I can follow in-depth photojournalism on Instagram and find out about cultures that I would have known nothing about.
I can listen to podcasts that give me deeper insights into every topic imaginable.
I can see pictures and videos of friends and family that I don’t get to visit very often.
And some of those beautifully curated Instagram feeds? They’re not skeezy or inauthentic. They actually bring the user a sense of artistic fulfillment and joy.
There are a lot of good things about our lives — online and otherwise — these days. But even so … I think most of us have lost sight of where the line is between life and our devices (our second lives, if you will). And that’s not good for humanity.
I DON’T HAVE ALL THE ANSWERS
I’ll tell you what I’m doing, so that you can decide for yourself where to draw your own line.
- I have ZERO personal social media presence. Just business. And it feels AMAZING.
- When it comes to business, we post things only if we really have something to say or share. Most of the time, I don’t care enough to post. And that’s fine. There are other ways to build a following.
- I try my best to keep my phone in my bag when I’m waiting for something — a meal, the dentist, my car, etc. — and I take the time to look around at other humans. Often I bring actual paper books so that if I want to read, I can.
- I try not to look at my phone while someone is talking to me. If I’m there, I want to be there, you know?
- When I feel bored or uncomfortable or vulnerable, I try not to reach for my phone right away. Sitting with the discomfort is part of what it means to be a human, not a robot.
- I leave my phone in other rooms so that I don’t have the temptation to start mindlessly scrolling.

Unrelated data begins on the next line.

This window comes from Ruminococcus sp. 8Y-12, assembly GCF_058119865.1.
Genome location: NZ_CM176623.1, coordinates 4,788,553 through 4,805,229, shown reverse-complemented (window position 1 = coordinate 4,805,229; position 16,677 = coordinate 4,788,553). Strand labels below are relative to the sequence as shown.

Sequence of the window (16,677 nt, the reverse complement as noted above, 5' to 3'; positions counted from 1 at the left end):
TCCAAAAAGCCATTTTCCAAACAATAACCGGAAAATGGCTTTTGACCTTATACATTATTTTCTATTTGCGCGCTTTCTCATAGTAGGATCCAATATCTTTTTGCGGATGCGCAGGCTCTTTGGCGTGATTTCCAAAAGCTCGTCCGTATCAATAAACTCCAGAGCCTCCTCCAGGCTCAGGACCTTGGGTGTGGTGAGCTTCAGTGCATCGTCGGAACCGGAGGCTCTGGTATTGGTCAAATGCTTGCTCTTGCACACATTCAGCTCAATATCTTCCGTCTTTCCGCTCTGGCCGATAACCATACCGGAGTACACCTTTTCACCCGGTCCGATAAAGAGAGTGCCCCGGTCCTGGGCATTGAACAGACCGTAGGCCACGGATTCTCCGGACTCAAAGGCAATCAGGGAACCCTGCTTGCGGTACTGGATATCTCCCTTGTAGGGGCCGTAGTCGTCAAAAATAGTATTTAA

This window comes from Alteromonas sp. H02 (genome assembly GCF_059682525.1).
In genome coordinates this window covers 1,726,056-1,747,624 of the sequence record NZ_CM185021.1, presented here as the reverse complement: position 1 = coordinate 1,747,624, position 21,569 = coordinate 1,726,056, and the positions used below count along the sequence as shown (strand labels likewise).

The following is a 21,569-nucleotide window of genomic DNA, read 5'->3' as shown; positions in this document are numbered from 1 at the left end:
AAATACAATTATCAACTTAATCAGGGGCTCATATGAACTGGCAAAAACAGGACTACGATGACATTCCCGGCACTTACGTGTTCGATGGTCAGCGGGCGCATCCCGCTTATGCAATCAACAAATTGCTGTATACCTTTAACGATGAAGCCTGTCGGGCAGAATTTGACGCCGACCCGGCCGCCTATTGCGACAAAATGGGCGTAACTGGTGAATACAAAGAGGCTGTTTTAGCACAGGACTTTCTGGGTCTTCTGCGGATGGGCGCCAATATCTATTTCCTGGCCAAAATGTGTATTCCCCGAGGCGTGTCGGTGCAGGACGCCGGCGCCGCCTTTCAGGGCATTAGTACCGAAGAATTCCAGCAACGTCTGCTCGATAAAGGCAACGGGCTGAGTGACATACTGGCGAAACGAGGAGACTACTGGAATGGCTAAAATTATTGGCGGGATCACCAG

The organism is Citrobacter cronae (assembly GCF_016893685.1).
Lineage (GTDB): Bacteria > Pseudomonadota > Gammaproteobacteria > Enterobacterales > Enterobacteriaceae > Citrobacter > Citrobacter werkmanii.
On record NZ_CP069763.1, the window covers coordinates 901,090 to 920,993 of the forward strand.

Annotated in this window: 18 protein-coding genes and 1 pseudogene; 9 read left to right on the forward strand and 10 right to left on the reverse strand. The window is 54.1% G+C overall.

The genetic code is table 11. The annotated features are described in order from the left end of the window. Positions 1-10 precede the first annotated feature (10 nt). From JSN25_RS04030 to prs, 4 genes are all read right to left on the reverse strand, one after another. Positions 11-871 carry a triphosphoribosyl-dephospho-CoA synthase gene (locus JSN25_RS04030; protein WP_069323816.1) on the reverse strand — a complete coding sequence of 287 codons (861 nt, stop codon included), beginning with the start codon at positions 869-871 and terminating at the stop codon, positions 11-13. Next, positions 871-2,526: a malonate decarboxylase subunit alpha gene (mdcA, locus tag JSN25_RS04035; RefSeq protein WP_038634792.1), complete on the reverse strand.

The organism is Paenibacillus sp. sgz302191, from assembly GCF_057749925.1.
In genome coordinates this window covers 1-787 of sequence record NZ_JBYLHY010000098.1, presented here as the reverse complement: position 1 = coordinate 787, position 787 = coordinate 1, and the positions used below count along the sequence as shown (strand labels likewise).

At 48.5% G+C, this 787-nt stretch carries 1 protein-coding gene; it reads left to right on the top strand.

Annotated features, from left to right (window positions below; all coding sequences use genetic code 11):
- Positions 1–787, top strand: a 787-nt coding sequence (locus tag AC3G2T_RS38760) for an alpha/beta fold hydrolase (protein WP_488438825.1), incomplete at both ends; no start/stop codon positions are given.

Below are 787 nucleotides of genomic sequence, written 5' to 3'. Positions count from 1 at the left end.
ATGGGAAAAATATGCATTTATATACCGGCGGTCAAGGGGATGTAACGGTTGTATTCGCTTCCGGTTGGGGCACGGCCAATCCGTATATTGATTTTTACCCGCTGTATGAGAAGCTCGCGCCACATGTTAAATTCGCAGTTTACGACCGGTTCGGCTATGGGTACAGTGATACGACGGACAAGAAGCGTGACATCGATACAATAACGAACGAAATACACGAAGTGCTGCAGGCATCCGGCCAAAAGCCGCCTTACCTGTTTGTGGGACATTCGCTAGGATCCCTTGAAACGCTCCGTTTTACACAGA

- I usually don’t reply to emails on my phone. I wait to read and reply until I can actually sit down at my computer and crank it out.
I haven’t felt so strongly about something in a long time. I deeply care about this stuff, and I’ll leave you with one last request:
Care more about your humanity — and the humanity of others — than you care about your notifications and your newsfeed.
Be willing to be bored. Accept the discomfort of just sitting there sometimes. Acknowledge that there’s no room for creativity or good ideas if our minds are already occupied 24/7.
If you want a safer, happier, healthier world, then realize that being able to look someone in the eye or converse with a stranger is the very least we can do to head in the right direction.
If we’re constantly connected, we can’t connect to what’s actually happening in our real lives. Let’s make sure we understand which is our actual life … and which is the second life.
Can you relate? Or do you think I’m overreacting? Share your thoughts, in the comments!
Rachel (& Kristen)